The Seattle Seahawks have postponed a scheduled workout for quarterback Colin Kaepernick until they know more about his stance on matters related to the national anthem, his collusion lawsuit against the NFL and his other stances against social injustice, several sources informed of the situation told NFL Network Insider Ian Rapoport on Thursday.
The Seahawks scheduled the workout two weeks ago but decided to postpone at the last minute after not having a clear understanding on how the former San Francisco 49ers signal-caller would proceed on those matters, according to Rapoport.
The Seahawks' decision to delay the workout wasn't connected to Kaepernick's stance on kneeling during the anthem, a source informed of the team's thinking told Rapoport. Rather, the team asked for his plan moving forward and he didn't have a firm one.
According to a source informed of Kaepernick's thinking, however, the Seahawks made a specific reference to kneeling, rather than just a question about his overall plans.
The Seahawks will wait until they know more about Kaepernick's intentions before rescheduling the workout, Rapoport reported. Both sides aim to meet at a later date.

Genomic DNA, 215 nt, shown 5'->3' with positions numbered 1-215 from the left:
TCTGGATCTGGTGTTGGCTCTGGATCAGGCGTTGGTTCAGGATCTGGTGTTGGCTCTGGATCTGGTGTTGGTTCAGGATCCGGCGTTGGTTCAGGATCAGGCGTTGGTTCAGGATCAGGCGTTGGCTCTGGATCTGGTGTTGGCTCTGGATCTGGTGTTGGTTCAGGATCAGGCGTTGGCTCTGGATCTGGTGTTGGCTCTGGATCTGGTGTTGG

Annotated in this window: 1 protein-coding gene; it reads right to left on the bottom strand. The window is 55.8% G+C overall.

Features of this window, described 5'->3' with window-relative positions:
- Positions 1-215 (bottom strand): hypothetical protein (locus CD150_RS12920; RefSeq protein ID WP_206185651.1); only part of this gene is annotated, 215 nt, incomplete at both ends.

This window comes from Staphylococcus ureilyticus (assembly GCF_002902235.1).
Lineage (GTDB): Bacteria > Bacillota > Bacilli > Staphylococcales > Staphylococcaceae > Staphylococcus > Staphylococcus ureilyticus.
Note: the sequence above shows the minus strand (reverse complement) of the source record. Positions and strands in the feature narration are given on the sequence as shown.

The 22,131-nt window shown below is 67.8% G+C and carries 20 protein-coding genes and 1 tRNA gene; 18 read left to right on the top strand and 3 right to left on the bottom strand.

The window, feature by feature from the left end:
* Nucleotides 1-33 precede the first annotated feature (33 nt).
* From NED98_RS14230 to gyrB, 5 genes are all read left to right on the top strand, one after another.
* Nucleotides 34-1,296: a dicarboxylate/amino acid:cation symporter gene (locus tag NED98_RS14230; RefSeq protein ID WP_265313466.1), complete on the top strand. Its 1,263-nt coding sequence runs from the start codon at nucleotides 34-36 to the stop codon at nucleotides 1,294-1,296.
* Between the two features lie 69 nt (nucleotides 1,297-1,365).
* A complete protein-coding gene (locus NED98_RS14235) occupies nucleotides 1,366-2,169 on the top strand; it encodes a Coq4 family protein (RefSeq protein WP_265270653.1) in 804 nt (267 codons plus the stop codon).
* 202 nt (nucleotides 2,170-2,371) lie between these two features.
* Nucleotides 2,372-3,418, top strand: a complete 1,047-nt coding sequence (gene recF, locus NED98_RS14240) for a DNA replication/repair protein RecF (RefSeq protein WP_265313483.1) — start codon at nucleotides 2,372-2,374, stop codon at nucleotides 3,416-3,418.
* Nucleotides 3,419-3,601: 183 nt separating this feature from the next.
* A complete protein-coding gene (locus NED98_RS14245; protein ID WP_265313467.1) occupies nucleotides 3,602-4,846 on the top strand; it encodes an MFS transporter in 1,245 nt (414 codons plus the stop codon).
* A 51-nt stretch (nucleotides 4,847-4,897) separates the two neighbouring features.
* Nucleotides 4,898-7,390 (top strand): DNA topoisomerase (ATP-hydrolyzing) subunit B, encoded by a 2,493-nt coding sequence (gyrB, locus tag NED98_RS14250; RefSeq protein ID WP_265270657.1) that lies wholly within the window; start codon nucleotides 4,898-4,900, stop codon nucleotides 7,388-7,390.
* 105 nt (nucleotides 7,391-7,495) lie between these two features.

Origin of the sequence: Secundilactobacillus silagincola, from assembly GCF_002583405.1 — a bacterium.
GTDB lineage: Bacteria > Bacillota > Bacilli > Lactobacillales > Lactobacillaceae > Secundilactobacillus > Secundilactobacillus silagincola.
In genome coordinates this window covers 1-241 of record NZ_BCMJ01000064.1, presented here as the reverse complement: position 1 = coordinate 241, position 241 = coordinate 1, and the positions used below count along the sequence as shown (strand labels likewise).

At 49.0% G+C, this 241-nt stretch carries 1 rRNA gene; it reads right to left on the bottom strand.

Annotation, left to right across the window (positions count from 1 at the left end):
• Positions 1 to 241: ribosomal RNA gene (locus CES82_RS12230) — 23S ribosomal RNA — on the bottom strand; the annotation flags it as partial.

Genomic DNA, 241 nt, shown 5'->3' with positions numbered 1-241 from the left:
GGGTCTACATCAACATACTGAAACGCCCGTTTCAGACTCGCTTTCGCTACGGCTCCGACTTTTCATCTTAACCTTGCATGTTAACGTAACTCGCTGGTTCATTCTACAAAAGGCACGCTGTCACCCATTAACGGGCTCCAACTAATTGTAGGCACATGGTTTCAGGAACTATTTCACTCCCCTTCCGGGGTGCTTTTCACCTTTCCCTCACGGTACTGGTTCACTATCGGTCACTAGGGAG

The Seahawks were the only team that expressed formal interest in Kaepernick last year -- they brought him in for a visit before going in a different direction for their backup QB needs. Seattle's current backup quarterback is Stephen Morris. The team released former backup Trevone Boykin amid an ongoing investigation into domestic violence accusations made against the quarterback. Boykin was arrested in March on suspicion of aggravated assault with serious bodily injury by police in Texas.
Seattle hasn't shied away from employing players who have been active in addressing social issues. Last year, Seahawks players launched the Seahawks Players Equality & Justice for All Action Fund -- an effort aimed at supporting education and leadership programs addressing equality and justice. In addition, the NFL, in partnership with the Players Coalition, has committed $90 million to supporting efforts and programs that combat social inequality.